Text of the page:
Programme Management

10 Skills you need as an M&E officer

As an M&E officer, there a few important hard skills worth brushing up on. At the same time, M&E is a great deal about a set of core competencies, relevant to the changing world of work. M&E is really all about strategy and about understanding change. Remaining dynamic and responsive are key as you grow your career in M&E and many of these competencies will ensure that you will always have a place in the market. This list includes some of the more direct skills which will stand you in good stead as an M&E officer, but also includes a range of core competencies which will make your that your M&E career shines.

#1 Design and Strategy

Good M&E requires an excellent understanding of programmatic design, and a good grasp of strategy. This is not an essential skill as you embark on your first Data Officer role, but if you are the kind of person who is a strategic thinker, someone who thinks in systems, and can hold a bird’s eye view of a challenge and its solution, you then would likely be well placed for a career in impact.

#2 Analytics

If over analysing things is something you do a great deal, then why not put it to good use! Looking at social systems through an impact lens takes an analytical mind. As an M&E officer, you will find that having an analytical way of thinking will ensure that your practice keeps pace with the programme. M&E is not simply about analysing and presenting data, although this is a critical skill, it is about reflective thinking, and being able to understand the stories behind the data.

#3 Data Skills

Data skills are critical for any M&E officer. Coupled with strong analytical skills, a knowledge of how to analyse and visualise data is key. This may include having a good command of data analytic and visualisation software. If you enjoy presenting and communicating stories of change using data, then M&E officer is a great position for you. Be sure to always enrich your work by deepening your understanding of social systems and the complexity of development practice.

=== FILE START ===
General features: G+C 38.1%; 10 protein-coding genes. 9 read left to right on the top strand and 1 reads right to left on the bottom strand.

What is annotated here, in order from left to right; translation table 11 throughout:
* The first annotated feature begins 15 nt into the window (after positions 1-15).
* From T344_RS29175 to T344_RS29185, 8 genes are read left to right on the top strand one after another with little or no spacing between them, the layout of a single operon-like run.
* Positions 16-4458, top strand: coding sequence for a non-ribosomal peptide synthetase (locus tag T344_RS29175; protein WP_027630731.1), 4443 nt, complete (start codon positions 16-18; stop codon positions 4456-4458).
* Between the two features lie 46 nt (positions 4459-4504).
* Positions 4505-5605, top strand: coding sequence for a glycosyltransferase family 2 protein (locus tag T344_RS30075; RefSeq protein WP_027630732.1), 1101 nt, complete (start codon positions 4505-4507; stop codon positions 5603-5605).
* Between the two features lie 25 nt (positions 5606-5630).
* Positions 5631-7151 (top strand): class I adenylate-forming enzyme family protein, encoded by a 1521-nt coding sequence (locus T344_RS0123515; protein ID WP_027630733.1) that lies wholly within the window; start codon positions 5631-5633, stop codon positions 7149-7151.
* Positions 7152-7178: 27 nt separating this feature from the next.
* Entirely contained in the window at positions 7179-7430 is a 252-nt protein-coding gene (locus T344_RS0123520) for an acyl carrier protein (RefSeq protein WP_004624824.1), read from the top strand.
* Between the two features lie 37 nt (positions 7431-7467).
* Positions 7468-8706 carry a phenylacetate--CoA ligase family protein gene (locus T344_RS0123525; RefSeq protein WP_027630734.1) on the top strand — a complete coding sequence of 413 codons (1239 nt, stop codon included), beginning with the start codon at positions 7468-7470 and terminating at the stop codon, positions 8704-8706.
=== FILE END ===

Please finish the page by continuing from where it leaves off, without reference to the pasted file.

#4 Report Writing

Once the numbers have been crunched, being able to explain the insights through clear reporting is a critical part of M&E practice. Report writing is required to keep funders updated, to build advocacy, and most importantly, to provide feedback to programme practitioners as they do their work, to ensure that impact is optimised.

#5 Presentation

As M&E officer, having good presentation skills will always stand you in good stead and will enable you to progress your career faster.  Analysing the data is only the first step, but communicating and presenting this makes the work real, and is the key to deriving all the benefits from M&E including more informed programming, improved impact and more meaningful advocacy.

#6 Curiosity

The enquiring mind is well suited to M&E, in a craft where the only constant is change. Asking the right questions is key, and a desire to explore more contest, to better understand issue areas and solution sets will ensure that your practice is always well informed. If you enjoy learning, and find that in all other jobs, you stayed curious, then this will be a great fit for you.

#7 Creativity

Creativity and ingenuity are great skills in M&E. Although data might seem as if it fits more squarely in the left-brain court, combining this with data visualisation skills, and conceptualising presentations of impact in inherently a creative process. If you love building, crafting and telling stories, then you’d be a great fit for a position as impact officer.

#8 Attention to detail

Much M&E work takes meticulous attention to detail. Working with data requires a special kind of focus, and in M&E accurate and clean data is critical. If you have excellent focus, and an abbreviation for perfection, then you’d make a great M&E officer.

#9 Resilience

M&E work is challenging, filled with challengers. With fierce competition for funding and high standards for rigour when it comes to impact reporting, it is important to have the skills of being able to try-try-again.

#10 Purpose Driven

The more the work you undertake matches your own purpose the more motivated you will be to uncover the real learnings, and to assist in achieving impact. Find your Dharma, your calling, that thing that keeps you up at night, the solution that just keeps you asking questions. If you operate to serve, heal, solve and build- then this and your purpose will keep driving you to greater heights in your development career.